Which is the birth date Elisa used in the U.S. documents?

Laura

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Re: Help with this genealogy puzzle. Very long post, I'

Postby Squigy » 10 Jan 2010, 23:49

Hi guys, thanks for the replys. I think Elisa was born on Sep 13, so the Rosa Clemini birth record is a bit off. I've been thinking, and I believe the only way to solve this is to go to my FHC and order CB records, so I can go through them and find a name that rings a bell. I've been thinking of way too many possibilites with next to no records. Last time it was a bit complicated as the volunteers didn't seem to know how to use the microfilm, but we can figure it out. I'll keep you posted. Again, thanks for replying, sorry for wasting your time. :oops:
My Italian surnames:



Caserta: Maietta, Rossano, Tessitore, Negro, Peluso, Musone



Campobasso: D'Andrea, Barile



Catanzaro: Fiorelli/Fiorillo, Romito

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Re: Help with this genealogy puzzle. Very long post, I'

Postby pink67 » 11 Jan 2010, 07:49

Squigy,

do you have (for example) Elisa's child birth act? or , if her husband was naturalized do you have his naturalization papers? It is possible you'll be able to find others leads on these documents as maiden name or birth date...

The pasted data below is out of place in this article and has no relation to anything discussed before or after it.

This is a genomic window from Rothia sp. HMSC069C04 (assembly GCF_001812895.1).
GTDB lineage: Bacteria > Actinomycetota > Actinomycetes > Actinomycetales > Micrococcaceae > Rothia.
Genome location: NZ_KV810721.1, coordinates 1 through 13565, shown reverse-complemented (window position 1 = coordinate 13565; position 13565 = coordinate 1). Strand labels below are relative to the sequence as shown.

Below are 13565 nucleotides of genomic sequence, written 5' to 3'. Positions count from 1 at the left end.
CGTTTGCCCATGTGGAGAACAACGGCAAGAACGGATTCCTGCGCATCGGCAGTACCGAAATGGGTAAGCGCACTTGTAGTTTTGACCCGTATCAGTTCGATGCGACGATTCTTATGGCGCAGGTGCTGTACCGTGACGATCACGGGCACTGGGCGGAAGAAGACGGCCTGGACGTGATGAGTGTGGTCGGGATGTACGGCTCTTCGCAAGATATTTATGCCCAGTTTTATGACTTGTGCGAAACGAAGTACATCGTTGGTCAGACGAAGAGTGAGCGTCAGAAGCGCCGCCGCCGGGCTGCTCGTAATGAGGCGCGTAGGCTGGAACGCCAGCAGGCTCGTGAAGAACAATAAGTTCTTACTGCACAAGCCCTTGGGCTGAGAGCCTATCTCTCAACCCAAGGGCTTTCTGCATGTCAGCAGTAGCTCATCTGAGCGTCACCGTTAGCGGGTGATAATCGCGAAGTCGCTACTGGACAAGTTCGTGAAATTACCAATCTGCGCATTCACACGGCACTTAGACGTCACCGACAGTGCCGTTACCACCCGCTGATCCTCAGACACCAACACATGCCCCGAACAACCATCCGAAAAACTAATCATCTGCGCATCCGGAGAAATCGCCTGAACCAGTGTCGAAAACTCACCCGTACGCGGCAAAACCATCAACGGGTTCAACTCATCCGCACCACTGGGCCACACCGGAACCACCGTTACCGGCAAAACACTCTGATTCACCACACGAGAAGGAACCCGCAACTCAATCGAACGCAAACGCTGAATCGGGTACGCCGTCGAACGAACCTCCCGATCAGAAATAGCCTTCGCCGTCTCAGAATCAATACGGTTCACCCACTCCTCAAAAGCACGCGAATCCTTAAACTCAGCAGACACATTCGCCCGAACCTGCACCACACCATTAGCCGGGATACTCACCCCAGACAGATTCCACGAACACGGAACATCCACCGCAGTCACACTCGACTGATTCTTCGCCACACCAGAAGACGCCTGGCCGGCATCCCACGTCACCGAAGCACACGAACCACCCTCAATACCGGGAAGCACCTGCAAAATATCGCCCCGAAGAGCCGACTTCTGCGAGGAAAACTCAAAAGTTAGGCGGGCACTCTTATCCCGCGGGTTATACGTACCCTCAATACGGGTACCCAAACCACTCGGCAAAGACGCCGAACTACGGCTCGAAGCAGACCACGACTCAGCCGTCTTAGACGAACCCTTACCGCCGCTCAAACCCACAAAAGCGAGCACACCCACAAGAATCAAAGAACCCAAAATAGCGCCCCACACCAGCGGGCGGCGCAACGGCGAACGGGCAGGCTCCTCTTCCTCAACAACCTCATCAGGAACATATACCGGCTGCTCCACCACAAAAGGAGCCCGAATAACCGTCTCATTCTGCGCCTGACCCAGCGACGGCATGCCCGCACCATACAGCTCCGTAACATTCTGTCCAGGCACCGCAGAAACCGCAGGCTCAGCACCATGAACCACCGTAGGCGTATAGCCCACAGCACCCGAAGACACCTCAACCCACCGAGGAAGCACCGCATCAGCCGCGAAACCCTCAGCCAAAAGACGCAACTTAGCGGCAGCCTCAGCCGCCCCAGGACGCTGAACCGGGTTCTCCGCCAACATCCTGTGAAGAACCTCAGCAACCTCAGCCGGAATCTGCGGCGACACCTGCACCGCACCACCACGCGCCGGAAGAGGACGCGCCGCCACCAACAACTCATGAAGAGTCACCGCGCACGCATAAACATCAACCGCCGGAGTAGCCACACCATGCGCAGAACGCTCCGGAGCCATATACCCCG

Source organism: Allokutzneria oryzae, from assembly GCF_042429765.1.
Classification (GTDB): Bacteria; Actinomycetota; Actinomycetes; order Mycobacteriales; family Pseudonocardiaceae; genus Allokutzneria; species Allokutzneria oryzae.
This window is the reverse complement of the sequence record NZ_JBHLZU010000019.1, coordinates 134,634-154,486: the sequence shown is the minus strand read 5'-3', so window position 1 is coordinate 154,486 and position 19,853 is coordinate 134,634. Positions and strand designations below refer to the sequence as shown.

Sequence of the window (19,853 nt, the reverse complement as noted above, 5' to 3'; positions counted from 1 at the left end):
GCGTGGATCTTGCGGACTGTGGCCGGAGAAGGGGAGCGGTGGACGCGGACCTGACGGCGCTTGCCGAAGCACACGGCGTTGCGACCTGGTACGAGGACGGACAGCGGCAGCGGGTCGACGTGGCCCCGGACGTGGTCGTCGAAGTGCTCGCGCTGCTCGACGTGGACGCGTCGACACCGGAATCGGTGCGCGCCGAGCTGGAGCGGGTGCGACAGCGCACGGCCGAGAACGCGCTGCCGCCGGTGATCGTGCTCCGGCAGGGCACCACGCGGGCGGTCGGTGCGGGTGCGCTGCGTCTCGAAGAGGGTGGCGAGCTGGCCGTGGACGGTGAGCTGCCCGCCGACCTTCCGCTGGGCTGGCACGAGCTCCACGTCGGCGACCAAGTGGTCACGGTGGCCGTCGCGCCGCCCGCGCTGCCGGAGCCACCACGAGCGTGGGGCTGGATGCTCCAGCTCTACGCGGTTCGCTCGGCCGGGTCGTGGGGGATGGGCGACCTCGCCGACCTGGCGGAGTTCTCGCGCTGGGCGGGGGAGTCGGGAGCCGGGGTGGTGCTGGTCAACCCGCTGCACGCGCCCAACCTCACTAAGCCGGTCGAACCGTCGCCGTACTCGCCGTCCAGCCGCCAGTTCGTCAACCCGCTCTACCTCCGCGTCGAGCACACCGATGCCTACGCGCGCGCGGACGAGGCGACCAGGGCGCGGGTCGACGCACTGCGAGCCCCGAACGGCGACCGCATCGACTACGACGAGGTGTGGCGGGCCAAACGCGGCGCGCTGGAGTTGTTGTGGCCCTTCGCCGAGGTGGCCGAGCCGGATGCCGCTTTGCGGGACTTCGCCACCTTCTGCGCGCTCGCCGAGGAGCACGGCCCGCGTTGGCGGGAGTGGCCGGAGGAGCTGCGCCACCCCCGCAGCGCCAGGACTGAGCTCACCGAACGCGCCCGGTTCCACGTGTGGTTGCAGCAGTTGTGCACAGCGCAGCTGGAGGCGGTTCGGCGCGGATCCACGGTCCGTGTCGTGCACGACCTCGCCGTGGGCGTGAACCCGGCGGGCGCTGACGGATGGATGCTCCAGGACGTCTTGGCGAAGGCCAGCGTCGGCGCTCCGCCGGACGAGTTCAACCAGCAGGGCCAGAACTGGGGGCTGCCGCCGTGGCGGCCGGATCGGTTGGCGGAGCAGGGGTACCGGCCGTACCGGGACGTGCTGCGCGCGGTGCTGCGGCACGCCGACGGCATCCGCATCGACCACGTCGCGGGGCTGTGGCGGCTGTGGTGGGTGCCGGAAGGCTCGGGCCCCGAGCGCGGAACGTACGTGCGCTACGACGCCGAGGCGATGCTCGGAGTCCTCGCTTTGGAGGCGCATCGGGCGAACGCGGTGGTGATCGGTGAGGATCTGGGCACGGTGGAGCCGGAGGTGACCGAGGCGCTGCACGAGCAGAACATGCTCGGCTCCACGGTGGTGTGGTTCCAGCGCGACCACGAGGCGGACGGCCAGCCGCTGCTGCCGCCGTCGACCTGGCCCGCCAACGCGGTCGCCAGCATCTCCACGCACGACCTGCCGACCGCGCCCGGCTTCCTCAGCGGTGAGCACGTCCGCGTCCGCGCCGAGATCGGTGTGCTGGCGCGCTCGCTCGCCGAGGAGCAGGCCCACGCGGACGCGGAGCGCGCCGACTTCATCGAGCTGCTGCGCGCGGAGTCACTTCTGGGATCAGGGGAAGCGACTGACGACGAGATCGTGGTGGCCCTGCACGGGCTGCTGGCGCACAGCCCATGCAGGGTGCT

Maybe also check the Sepino's civil registration should be a good idea....are you absolutely sure she was born in Campobasso town?

Laura

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Re: Help with this genealogy puzzle. Very long post, I'

Postby MaurizioPerrone » 12 Jan 2010, 13:23

Delete duplicate

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Re: Help with this genealogy puzzle. Very long post, I'

Postby MaurizioPerrone » 12 Jan 2010, 13:30

There are some curious similarities with the Rosa Clemani information and that of your Elisa Clemanni (Grimandi/Grimani, ecc.).

Remember also in your searches that if your great-great grandmother was an illegitimate baby, she will not have the surname of her father on her birth act, she will have the surname of a trovatella that was given to her by the town officials, or possibly the surname of her mother (but only if her mother recognized her officially as her natural daughter).

You must try not to be distracted by too many theories or stories, it is vital to your search to find the birth act so that you will have some documentable information. Perhaps some details on the birth act will support the stories you hear in you family, then you will have a reasonable explanation for the history of your great-great grandmother.